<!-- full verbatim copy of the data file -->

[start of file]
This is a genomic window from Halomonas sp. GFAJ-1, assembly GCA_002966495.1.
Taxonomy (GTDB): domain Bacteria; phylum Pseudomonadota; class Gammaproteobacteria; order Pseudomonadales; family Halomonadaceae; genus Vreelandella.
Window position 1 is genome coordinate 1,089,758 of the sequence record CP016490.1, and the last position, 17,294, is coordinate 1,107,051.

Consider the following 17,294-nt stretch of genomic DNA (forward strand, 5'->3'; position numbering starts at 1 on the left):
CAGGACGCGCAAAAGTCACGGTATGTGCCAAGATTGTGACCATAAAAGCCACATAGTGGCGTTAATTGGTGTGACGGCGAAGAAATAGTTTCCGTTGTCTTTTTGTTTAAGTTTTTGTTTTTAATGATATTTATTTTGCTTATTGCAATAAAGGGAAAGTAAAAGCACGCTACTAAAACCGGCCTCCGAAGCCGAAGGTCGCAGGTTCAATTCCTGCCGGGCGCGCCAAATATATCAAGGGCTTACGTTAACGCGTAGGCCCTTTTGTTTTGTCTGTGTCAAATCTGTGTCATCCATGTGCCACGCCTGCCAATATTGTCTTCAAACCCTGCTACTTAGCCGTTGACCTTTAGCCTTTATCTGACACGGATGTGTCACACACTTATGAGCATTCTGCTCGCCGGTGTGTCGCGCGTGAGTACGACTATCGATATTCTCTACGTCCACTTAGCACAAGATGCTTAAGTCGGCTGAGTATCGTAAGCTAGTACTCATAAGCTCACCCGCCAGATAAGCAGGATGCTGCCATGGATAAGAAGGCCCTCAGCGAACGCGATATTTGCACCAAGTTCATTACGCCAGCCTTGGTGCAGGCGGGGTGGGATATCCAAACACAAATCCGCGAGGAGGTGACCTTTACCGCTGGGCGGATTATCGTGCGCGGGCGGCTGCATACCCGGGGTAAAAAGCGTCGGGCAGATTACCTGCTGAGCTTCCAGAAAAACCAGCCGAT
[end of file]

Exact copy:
This is a genomic window from Halomonas sp. GFAJ-1, assembly GCA_002966495.1.
Taxonomy (GTDB): domain Bacteria; phylum Pseudomonadota; class Gammaproteobacteria; order Pseudomonadales; family Halomonadaceae; genus Vreelandella.
Window position 1 is genome coordinate 1,089,758 of the sequence record CP016490.1, and the last position, 17,294, is coordinate 1,107,051.

Consider the following 17,294-nt stretch of genomic DNA (forward strand, 5'->3'; position numbering starts at 1 on the left):
CAGGACGCGCAAAAGTCACGGTATGTGCCAAGATTGTGACCATAAAAGCCACATAGTGGCGTTAATTGGTGTGACGGCGAAGAAATAGTTTCCGTTGTCTTTTTGTTTAAGTTTTTGTTTTTAATGATATTTATTTTGCTTATTGCAATAAAGGGAAAGTAAAAGCACGCTACTAAAACCGGCCTCCGAAGCCGAAGGTCGCAGGTTCAATTCCTGCCGGGCGCGCCAAATATATCAAGGGCTTACGTTAACGCGTAGGCCCTTTTGTTTTGTCTGTGTCAAATCTGTGTCATCCATGTGCCACGCCTGCCAATATTGTCTTCAAACCCTGCTACTTAGCCGTTGACCTTTAGCCTTTATCTGACACGGATGTGTCACACACTTATGAGCATTCTGCTCGCCGGTGTGTCGCGCGTGAGTACGACTATCGATATTCTCTACGTCCACTTAGCACAAGATGCTTAAGTCGGCTGAGTATCGTAAGCTAGTACTCATAAGCTCACCCGCCAGATAAGCAGGATGCTGCCATGGATAAGAAGGCCCTCAGCGAACGCGATATTTGCACCAAGTTCATTACGCCAGCCTTGGTGCAGGCGGGGTGGGATATCCAAACACAAATCCGCGAGGAGGTGACCTTTACCGCTGGGCGGATTATCGTGCGCGGGCGGCTGCATACCCGGGGTAAAAAGCGTCGGGCAGATTACCTGCTGAGCTTCCAGAAAAACCAGCCGAT